Midlothian scientists develop vaccine against E.coli cattle strain

Published: 15 December 2016

A team of scientists from the Moredun Institute, The Roslin Institute and Scotland's Rural College have developed a vaccine which could control the spread.

Public Health England (PHE) investigated a national outbreak of a rare strain of E. coli O157 that was identified by PHE's whole genome sequencing (WGS) technology. There were 161 cases of this strain of E. coli identified (England 154, Wales 6 and Scotland 1).

The strain has been implicated in outbreaks of human disease via the cross-contamination of foods and direct contact with the faeces of affected animals. Although the largest E. coli O157:H7 human infection outbreaks have been due to food poisoning, most cases in Scotland are apparently sporadic, affecting only one person or household. Sporadic infection has been strongly associated with contact with livestock faeces.

Dr Tom McNeilly at the Moredun Institute said it will be a tough sell to get a company to take up the vaccine.

"There are no perceived issues with the bacteria causing any disease in the cattle populations, so it always comes down to who should pay to vaccinate cattle against a disease which doesn’t cause them any illness but can potentially cause illness in humans.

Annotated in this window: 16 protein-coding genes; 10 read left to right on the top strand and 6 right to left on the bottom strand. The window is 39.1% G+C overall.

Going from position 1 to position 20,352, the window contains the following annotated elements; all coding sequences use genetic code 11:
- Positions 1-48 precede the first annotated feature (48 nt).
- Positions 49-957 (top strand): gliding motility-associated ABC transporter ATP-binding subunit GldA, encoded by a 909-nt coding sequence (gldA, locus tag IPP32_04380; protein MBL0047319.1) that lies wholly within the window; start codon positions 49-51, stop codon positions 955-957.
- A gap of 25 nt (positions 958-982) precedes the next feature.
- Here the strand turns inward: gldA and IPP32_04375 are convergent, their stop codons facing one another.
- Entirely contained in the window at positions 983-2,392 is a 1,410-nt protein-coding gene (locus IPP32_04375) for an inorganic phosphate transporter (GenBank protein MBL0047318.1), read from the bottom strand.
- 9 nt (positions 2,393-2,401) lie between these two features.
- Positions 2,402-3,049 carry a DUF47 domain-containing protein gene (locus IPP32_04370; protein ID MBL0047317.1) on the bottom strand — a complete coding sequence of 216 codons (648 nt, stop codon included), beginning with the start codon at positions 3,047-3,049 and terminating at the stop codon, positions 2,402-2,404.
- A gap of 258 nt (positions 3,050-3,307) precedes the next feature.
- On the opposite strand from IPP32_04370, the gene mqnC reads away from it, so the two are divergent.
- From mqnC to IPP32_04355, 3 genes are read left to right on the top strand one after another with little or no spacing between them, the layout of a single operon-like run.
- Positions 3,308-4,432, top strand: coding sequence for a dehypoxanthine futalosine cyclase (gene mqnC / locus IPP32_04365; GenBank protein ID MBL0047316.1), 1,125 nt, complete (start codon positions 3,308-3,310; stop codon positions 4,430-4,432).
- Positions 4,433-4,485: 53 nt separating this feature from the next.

"In North America there have been two vaccines under special licence and one has been taken off the market because of poor sales, so in the cattle industry there, they’re unconvinced about the cost benefit of employing the vaccine.
"We seem to have strains of bacteria in Scotland that are slightly different to those seen in the rest of the UK and these seem to be bacteria that shed at higher levels in cattle.

"There seems to be an association between strains that shed high levels from cattle and they seem to be the ones that cause more human infections. So the concept that all E.coli 0157 strains are the same is not the case. We know they vary quite a lot in their ability to shed between animals and they transmit at different rates between animals."

Dr Tom McNeilly,Moredun Institute

There have been several surveys of cattle farms for the presence of the E.coli strain. Two of the largest surveys were conducted in Scotland, both reporting around 20% of cattle farms as positive.


Source: Farming UK


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